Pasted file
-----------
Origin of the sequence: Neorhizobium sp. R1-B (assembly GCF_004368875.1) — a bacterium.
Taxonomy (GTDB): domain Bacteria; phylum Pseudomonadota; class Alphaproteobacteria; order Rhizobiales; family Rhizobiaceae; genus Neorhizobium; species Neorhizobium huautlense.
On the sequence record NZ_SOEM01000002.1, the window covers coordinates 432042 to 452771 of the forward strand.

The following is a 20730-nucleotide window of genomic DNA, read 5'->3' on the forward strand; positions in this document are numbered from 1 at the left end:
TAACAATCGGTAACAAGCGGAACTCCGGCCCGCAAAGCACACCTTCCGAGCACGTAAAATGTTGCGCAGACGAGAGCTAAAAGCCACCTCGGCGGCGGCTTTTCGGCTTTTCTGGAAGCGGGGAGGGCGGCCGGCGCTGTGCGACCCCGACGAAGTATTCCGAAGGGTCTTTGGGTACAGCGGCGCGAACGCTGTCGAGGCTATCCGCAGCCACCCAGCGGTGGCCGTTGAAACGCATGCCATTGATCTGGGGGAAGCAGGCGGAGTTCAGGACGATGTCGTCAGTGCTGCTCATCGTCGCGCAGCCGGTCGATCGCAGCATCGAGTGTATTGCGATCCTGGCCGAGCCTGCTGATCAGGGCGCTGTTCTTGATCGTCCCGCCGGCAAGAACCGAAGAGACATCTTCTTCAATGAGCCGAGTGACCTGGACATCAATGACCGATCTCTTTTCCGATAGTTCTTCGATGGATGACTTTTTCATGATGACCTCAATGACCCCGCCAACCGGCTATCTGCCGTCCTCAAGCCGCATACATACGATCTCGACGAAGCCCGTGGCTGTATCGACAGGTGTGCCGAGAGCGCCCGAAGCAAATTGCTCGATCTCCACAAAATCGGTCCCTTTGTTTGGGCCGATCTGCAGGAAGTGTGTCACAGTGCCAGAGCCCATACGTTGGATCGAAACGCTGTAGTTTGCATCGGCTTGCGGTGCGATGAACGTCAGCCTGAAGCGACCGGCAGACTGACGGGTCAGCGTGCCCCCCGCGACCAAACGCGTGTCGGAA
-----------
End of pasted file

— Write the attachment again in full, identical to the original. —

Origin of the sequence: Neorhizobium sp. R1-B (assembly GCF_004368875.1) — a bacterium.
Taxonomy (GTDB): domain Bacteria; phylum Pseudomonadota; class Alphaproteobacteria; order Rhizobiales; family Rhizobiaceae; genus Neorhizobium; species Neorhizobium huautlense.
On the sequence record NZ_SOEM01000002.1, the window covers coordinates 432042 to 452771 of the forward strand.

The following is a 20730-nucleotide window of genomic DNA, read 5'->3' on the forward strand; positions in this document are numbered from 1 at the left end:
TAACAATCGGTAACAAGCGGAACTCCGGCCCGCAAAGCACACCTTCCGAGCACGTAAAATGTTGCGCAGACGAGAGCTAAAAGCCACCTCGGCGGCGGCTTTTCGGCTTTTCTGGAAGCGGGGAGGGCGGCCGGCGCTGTGCGACCCCGACGAAGTATTCCGAAGGGTCTTTGGGTACAGCGGCGCGAACGCTGTCGAGGCTATCCGCAGCCACCCAGCGGTGGCCGTTGAAACGCATGCCATTGATCTGGGGGAAGCAGGCGGAGTTCAGGACGATGTCGTCAGTGCTGCTCATCGTCGCGCAGCCGGTCGATCGCAGCATCGAGTGTATTGCGATCCTGGCCGAGCCTGCTGATCAGGGCGCTGTTCTTGATCGTCCCGCCGGCAAGAACCGAAGAGACATCTTCTTCAATGAGCCGAGTGACCTGGACATCAATGACCGATCTCTTTTCCGATAGTTCTTCGATGGATGACTTTTTCATGATGACCTCAATGACCCCGCCAACCGGCTATCTGCCGTCCTCAAGCCGCATACATACGATCTCGACGAAGCCCGTGGCTGTATCGACAGGTGTGCCGAGAGCGCCCGAAGCAAATTGCTCGATCTCCACAAAATCGGTCCCTTTGTTTGGGCCGATCTGCAGGAAGTGTGTCACAGTGCCAGAGCCCATACGTTGGATCGAAACGCTGTAGTTTGCATCGGCTTGCGGTGCGATGAACGTCAGCCTGAAGCGACCGGCAGACTGACGGGTCAGCGTGCCCCCCGCGACCAAACGCGTGTCGGAA